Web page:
Last week’s release of an internal memo regarding ways to help some temporary immigrants extend their stay in the United States shouldn’t raise hopes or concerns. But it’s good to see the Obama administration is looking at the possibilities and contingencies in advance of possible policy changes.
The internal memo sent to Alejandro Mayorkas, head of the U.S. Department of Citizenship and Immigration Services, notes that the agency could extend permanent legal status to about 400,000 people who are here on Temporary Protected Status. These generally are people from Haiti, Honduras, Nicaragua and El Salvador who came to this country seeking asylum.
The memo also offers that deportation could be delayed for students and other people whose status could change if Congress passes the DREAM Act. That legislation, which would help people who came to this country as children work toward permanent legal status or citizenship, has been pending for several years, and passage remains uncertain.
Another option the memo addresses is renewing some provisions of the Immigration Reform and Control Act of 1986, the original “amnesty” bill that enabled immigrants to seek legal status if they had been in this country continuously for several years.
USCIS officials pointed out the memo neither predicts nor recommends these or any other changes. It is a logistical list of steps the agency could take to deal with the estimated 11 million U.S. residents who don’t have legal residency. Indeed, it was an internal document; U.S. Sen. Chuck Grassley, R-Iowa, an immigration opponent, made it public, alleging the administration is planning to take administrative steps to override congressional defeat of any immigration reform bill.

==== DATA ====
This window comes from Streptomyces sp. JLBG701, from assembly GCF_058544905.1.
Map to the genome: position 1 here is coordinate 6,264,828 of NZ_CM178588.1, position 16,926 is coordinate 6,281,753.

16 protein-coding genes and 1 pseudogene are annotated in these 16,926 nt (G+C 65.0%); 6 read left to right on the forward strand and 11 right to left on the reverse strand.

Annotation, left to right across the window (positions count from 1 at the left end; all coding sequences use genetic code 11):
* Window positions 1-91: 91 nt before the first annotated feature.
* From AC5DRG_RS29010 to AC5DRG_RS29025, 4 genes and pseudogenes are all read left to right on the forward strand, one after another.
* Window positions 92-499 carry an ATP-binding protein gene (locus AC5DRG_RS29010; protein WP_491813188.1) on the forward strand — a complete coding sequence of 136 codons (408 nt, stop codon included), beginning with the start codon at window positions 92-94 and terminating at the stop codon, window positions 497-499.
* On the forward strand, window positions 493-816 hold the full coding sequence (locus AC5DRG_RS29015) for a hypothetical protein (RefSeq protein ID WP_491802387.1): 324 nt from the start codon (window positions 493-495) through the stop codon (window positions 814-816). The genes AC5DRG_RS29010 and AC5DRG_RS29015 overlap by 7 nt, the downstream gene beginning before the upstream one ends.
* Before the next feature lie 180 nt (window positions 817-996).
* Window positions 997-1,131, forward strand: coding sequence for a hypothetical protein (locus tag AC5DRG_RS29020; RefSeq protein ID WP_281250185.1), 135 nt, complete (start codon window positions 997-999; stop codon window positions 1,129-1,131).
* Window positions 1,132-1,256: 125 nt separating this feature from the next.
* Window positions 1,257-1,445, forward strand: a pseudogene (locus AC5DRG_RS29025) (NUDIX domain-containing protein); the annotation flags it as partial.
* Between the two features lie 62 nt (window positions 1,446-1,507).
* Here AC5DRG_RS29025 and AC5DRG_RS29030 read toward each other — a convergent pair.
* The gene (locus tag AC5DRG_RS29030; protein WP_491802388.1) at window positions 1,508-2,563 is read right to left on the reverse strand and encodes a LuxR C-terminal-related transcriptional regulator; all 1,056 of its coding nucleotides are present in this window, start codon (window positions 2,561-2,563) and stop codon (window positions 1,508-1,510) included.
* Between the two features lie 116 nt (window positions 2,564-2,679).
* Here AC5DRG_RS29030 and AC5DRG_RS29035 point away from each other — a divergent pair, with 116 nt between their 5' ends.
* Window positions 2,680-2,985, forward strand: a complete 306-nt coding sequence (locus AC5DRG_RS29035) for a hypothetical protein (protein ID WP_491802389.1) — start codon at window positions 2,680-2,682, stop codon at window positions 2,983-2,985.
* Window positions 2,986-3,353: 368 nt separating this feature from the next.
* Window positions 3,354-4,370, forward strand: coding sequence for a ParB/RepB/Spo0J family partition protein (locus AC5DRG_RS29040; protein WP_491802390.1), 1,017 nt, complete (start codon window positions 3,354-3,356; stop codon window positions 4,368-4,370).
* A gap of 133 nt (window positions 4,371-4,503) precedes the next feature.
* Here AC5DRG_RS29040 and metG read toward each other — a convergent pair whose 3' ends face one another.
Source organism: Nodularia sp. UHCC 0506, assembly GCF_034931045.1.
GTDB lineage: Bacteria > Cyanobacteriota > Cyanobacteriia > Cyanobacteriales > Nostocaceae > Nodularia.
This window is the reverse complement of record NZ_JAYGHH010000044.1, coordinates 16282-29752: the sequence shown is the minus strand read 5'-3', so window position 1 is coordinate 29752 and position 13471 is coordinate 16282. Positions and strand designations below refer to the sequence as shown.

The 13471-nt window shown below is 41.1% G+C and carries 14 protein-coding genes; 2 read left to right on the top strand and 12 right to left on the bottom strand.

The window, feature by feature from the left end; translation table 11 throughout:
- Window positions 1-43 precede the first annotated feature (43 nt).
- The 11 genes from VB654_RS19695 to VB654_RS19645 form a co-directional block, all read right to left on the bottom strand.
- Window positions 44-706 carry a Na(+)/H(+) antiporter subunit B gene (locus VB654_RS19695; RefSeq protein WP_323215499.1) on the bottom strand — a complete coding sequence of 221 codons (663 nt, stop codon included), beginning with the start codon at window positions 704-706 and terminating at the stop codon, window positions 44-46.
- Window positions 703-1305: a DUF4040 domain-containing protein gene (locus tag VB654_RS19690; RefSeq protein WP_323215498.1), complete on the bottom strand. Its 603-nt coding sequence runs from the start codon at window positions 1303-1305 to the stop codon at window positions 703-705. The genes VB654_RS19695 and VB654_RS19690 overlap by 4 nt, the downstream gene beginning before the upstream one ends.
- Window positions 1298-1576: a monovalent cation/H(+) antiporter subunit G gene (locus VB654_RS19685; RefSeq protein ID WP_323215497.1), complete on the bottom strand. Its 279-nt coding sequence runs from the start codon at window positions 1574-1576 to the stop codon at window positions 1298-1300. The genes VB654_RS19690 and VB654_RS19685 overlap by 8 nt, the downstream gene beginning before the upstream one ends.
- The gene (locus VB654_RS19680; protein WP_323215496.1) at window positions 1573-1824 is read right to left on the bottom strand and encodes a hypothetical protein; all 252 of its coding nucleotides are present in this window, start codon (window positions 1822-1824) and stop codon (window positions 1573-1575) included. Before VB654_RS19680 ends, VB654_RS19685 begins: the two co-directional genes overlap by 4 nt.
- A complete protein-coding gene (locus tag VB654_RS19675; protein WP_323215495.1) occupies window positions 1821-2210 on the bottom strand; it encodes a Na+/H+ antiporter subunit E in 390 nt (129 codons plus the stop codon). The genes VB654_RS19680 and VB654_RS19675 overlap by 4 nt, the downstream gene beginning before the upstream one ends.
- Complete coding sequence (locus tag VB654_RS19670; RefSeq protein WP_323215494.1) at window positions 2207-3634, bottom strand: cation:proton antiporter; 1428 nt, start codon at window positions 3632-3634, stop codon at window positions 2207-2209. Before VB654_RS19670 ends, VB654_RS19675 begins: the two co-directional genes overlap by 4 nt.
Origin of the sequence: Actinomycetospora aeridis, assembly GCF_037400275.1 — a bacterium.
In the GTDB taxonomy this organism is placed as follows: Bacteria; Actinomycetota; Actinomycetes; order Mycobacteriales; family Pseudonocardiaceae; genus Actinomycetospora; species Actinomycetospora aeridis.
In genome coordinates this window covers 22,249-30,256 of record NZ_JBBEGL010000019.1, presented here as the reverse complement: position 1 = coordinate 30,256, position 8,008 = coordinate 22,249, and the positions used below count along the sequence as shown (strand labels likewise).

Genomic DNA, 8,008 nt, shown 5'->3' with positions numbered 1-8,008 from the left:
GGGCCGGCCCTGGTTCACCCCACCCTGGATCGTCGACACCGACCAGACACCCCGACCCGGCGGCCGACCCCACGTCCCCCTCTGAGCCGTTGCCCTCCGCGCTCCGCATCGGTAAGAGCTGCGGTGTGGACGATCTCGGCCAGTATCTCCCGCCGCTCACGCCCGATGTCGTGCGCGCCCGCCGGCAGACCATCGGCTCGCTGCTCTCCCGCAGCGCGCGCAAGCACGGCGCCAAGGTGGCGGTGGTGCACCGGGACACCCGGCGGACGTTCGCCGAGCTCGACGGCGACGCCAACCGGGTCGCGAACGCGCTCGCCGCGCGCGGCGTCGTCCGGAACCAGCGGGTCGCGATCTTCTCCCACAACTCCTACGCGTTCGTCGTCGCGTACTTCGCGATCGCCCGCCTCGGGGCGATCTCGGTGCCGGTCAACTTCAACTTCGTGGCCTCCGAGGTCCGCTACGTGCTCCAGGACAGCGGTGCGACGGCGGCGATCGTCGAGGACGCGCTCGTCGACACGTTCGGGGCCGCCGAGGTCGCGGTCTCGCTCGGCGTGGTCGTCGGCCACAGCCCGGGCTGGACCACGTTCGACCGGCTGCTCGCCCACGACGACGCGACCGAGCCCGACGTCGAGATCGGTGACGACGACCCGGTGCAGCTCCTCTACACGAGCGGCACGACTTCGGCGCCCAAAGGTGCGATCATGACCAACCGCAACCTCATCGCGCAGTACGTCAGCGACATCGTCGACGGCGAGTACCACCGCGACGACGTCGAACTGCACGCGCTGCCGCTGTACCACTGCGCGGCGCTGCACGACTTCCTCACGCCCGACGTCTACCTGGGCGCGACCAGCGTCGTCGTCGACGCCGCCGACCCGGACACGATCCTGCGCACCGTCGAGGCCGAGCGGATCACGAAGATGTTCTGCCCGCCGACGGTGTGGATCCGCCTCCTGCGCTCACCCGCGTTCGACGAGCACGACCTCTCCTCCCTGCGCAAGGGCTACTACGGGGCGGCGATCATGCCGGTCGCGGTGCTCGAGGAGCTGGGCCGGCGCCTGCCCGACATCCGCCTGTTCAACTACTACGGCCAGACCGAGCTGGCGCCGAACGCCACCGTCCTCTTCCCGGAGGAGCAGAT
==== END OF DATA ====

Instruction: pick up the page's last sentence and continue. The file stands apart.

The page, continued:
With a complicit Congress and a high level of confidence, it’s unlikely Obama is mapping out contingencies at this time. An analysis of what the agency can do, such as this memo, is most valuable before any legislation is considered, so that lawmakers have an idea of what is feasible and what might overburden an agency that already is plagued with inefficiency and excessive delays.
The options mentioned in the memo are preliminary, even temporary fixes to existing problems regarding people who most likely will qualify for permanent residency. What the agency needs most, however, is some way to make the process more efficient. It’s safe to assume that a majority of people living here without visas would qualify for them if they thought their efforts would prove fruitful.
Establishing more realistic quotas — or eliminating them altogether — and either streamlining the application process or devoting more resources to improving its performance are more urgently needed, so that fewer people will see the need to bypass the legal process and take their chances by living here illegally.
Regardless, Obama pledged during his campaign that immigration reform would be one of his greatest priorities. As he nears the second half of his term, it’s good to see that parts of the administration are at least preparing memos with regard to the problem and possible remedies.